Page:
Despite some stylistic heavy-handedness, the lead actors have genuine chemistry, providing a heart to what could have been a bland remake. 88888
Best of the boozers: The Load of Hay Paul Dunn The Load of Hay is a quiet pub, just a short walk away from the university. It serves a good variety of lagers, ales and other drinks, as well as some decent food. Over the past year or so, this unobtrusive free house on Villier Street has become host to several of Brunel’s societies - chiefly Film, Cult Film and Sci-Fi - who have found it convenient to withdraw to after their weekly meetings on campus. I spoke to Dain Lewis, head barman and son of the landlord, about why he thought Yes, there are baby seals now, they’re in the Arctic relying on you recycling this student publication.
this was: “It’s got a lovely atmosphere; we never have any problems. This is probably the quietest pub in Uxbridge.” The seclusion of the place probably plays a part in this atmosphere, but it’s not the only factor in play: the building itself is well proportioned, with small tables at the front, and longer ones at the back. This is where the visiting societies usually gather to socialise and discuss their activities. The beer garden to the side is absolutely amazing, with wooden seats and tables carved in a manner to suggest that, rather than being built, they have grown naturally over the years.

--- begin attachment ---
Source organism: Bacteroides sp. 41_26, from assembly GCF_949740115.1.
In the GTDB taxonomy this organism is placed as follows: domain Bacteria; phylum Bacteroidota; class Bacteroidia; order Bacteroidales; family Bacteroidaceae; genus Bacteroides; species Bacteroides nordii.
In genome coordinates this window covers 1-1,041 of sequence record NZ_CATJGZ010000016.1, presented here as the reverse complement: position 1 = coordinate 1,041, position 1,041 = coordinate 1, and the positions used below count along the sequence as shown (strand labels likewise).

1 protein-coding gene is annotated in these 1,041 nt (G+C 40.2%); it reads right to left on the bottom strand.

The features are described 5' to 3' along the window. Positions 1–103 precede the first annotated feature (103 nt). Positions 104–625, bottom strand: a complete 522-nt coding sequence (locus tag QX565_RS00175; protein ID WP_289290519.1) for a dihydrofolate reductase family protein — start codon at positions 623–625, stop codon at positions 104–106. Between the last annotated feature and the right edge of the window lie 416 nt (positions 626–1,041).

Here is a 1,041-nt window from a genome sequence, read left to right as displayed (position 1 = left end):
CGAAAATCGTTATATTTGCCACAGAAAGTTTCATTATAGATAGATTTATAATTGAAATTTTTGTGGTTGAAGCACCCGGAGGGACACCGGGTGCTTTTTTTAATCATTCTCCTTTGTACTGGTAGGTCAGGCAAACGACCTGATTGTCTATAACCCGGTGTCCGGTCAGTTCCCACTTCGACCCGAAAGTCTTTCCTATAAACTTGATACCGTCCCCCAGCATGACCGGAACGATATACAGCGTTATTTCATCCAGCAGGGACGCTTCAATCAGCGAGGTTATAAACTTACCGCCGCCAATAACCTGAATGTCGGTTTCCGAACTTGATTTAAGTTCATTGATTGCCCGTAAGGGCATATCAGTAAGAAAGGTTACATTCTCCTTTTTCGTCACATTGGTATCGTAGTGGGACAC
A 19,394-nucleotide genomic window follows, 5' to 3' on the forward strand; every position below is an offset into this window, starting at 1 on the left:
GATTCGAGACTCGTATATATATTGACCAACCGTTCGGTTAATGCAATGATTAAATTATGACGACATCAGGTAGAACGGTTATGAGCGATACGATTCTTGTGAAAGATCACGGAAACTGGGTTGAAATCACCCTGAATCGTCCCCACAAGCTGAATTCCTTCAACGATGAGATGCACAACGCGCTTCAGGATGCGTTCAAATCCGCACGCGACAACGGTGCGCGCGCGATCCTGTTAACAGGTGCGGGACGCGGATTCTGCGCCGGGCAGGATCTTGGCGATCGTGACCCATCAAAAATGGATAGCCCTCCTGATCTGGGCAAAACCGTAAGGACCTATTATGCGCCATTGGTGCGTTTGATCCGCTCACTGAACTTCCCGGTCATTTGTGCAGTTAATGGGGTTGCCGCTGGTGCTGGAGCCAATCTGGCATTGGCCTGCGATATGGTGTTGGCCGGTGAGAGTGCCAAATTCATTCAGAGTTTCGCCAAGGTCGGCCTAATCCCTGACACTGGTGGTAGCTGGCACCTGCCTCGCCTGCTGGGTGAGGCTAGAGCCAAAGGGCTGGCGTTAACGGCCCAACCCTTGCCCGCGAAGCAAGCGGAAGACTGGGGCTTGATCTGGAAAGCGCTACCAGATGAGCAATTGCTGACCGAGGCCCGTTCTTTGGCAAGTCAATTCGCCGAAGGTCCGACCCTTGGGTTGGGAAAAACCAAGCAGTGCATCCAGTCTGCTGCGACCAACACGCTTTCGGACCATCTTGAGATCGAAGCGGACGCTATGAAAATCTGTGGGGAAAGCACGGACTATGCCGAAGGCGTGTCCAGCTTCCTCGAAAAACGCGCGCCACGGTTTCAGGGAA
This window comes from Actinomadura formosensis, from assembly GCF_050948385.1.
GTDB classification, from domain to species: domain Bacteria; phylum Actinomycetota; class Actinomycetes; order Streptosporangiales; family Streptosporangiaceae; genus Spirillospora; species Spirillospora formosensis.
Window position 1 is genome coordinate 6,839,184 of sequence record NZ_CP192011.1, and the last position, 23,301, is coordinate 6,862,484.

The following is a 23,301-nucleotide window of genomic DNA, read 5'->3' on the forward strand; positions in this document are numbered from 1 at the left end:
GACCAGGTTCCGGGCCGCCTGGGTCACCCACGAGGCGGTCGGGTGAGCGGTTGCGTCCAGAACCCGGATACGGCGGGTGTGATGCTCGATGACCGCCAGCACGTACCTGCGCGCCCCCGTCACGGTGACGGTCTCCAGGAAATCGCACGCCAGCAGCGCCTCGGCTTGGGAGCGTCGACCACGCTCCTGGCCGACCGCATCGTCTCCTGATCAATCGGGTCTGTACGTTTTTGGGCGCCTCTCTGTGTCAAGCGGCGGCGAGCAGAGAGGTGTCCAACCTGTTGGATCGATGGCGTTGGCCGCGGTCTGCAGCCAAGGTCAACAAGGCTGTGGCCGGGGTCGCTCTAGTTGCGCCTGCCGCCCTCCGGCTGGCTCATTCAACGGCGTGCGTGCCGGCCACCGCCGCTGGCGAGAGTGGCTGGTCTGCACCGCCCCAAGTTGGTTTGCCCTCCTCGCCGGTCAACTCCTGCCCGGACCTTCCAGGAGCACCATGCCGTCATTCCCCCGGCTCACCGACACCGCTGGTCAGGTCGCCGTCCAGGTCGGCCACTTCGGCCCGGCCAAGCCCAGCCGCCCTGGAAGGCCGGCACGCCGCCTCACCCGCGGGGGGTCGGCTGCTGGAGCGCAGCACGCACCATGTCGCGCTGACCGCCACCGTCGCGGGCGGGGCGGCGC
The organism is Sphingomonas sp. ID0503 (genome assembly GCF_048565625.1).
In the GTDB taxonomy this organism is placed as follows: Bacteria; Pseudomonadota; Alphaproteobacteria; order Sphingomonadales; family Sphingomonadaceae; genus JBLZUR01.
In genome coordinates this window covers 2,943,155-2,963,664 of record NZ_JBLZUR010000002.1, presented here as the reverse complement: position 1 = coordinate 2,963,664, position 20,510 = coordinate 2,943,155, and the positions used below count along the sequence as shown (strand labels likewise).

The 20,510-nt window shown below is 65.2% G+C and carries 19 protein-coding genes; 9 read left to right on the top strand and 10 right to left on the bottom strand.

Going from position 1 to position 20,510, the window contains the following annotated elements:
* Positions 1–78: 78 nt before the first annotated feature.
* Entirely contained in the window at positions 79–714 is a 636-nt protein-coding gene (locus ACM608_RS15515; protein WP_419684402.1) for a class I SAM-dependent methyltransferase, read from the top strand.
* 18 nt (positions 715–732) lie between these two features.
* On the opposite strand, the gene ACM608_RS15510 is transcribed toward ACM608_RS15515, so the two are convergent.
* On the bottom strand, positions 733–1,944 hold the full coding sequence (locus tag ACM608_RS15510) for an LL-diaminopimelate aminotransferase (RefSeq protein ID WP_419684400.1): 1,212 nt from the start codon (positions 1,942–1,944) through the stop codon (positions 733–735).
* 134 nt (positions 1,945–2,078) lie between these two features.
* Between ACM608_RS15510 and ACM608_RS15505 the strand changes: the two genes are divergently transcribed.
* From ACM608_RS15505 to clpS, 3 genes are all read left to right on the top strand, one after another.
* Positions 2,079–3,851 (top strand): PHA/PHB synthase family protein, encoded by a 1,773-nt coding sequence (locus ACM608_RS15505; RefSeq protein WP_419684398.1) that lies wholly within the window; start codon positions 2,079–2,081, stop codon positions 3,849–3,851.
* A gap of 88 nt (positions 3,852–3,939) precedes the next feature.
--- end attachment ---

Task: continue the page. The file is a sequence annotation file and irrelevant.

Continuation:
Skeletons, the directorial debut of Nick Whitfield, has been described by critics as “The finest cult film to have come from Britain since Withnail and I”, and it is therefore quite sad to have seen it bypass the collective consciousness of cinema goers completely. However, it’s easy to see how this happened; the film is so idiosyncratic and original that it must have been a hard sell to distributors, and as a result has been forced to rely on film festivals and art house cinemas around the country. The film stars Ed Gaughan and Andrew Buckley as Davis and Bennett, an odd couple who travel the country risking madness, the wrath of their boss and the possibility of turning Bulgarian, all to complete a bizarre and mysterious job. Since the film takes such relish in revealing exactly what this job entails, I’m not going to spoil it for you, but I will say that there are some thematic similarities with this summers’s blockbuster hit Inception. Having said that, you definitely shouldn’t expect any other similarities between the two films; Skeletons is quirky and understated, making the best of its small budget. The heart of this film is definitely with Another major influence on the clientele is the variety of drinks available; being a free house, the Load of Hay offers an array of ales from various breweries, as well as the standard lagers. “Prices aren’t too bad,” continues Dain, “obviously, being a pub, they have to be at a certain level because of tax, but we keep them as low as we can manage.” The influx of students into this quiet sanctuary is largely well tolerated by the regulars, as long as they don’t get too unruly. “Generally the students who come here are quite chatty, but not too loud. They fit in well with our regular clientele, and are pretty courteous, always saying please and thank you when they order; that doesn’t sound like